A bit of an unusual one from me here. I’m usually more interested in where businesses do bad things where the bad thing is tied up in the aims of the business. Personal gain tax evasion is a bit dull – it’s individuals looking out for themselves.
But get a top-flight football manager involved, and I’m all ears. Tottenham boss Harry Redknapp is currently on trial at Southward Crown Court facing two charges of cheating the public revenue, using an offshore account named for his dog and his year of birth.
My friend was asking me recently about what punishment Mr Redknapp faces. He (my friend) doesn’t want his club’s boss to go to jail. Ideally, said my friend, Redknapp would be found guilty, fined a huge amount of money, and that would be that. Why does he want him to be found guilty? Simple; that would rule him out of contention to be the next England manager (I’m not convinced it would!).
So what does the Crown have to prove, and what could Mr Redknapp face? Cheating the public revenue is a common law offence, a product of England’s long judicial history, and never enshrined in statute. Because of this, the elements of the offence (the bits the Crown has to prove) have taken some time to establish. An authoritative case, as far as I can make out, is Mavji  1 W.L.R. 1388; where the offence said to consist of:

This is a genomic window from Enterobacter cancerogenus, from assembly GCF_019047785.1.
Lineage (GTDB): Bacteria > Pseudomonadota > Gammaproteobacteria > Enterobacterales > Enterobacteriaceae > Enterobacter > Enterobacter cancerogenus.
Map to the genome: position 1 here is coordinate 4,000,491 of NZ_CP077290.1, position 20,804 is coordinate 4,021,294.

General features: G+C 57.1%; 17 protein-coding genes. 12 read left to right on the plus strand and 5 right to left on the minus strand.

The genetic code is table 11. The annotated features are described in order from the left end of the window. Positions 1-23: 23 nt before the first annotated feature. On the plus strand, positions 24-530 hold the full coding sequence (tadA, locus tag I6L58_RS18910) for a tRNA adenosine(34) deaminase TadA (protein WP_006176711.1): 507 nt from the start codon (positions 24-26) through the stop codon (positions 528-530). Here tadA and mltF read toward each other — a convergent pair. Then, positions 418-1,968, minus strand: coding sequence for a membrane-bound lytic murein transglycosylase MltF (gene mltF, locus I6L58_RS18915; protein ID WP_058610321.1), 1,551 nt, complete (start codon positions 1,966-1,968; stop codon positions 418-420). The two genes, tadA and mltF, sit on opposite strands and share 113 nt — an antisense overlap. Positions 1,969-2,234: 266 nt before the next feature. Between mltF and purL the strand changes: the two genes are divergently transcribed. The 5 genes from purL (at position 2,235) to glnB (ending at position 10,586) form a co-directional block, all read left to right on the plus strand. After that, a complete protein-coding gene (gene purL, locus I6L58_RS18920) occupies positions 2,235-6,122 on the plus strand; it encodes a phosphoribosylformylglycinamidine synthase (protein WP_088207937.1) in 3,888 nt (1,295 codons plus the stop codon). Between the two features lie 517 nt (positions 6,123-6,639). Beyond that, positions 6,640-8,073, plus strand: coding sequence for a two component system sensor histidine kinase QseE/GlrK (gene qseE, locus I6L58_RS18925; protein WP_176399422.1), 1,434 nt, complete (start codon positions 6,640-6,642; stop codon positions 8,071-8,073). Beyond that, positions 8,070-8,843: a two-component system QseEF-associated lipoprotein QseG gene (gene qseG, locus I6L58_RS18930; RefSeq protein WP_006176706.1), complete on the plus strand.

“fraudulent conduct by which money was diverted from the revenue and the revenue deprived of money to which it was entitled; that the offence could be committed by omission as well as by a positive act of deceit” (headnote)
It’s not a very user friendly definition, as it goes. And I’m not going to start trying to second guess the way the trial might go. As far as I can gather, Redknapp is essentially playing the daft wee laddie - any non-payment of tax was not done purposefully or fraudulently.
As to sentencing (if Mr Redknapp is guilty), the Crown Prosecution Service doesn’t have sentencing guidelines for cheating the public revenue. Indeed, in Mavji, the court held that similar statutory crimes’ maximum penalties don’t provide good guidance – a two year statutory maximum for a similar crime to Mr Majiv’s was deemed irrelevant as the Court of Appeal upheld a 6 year jail sentence for a cheat that cost the revenue at least £600,000. The sum in the Redknapp case doesn’t look to be anywhere near that, the BBC reporting that tax wasn’t paid on sums totalling about £189,000. And despite there being no guidance, I would think that any judge would take into account similar aggravating and mitigating factors as applicable in other tax and fraud cases.
I think my friend’s hope may not be altogether unrealistic.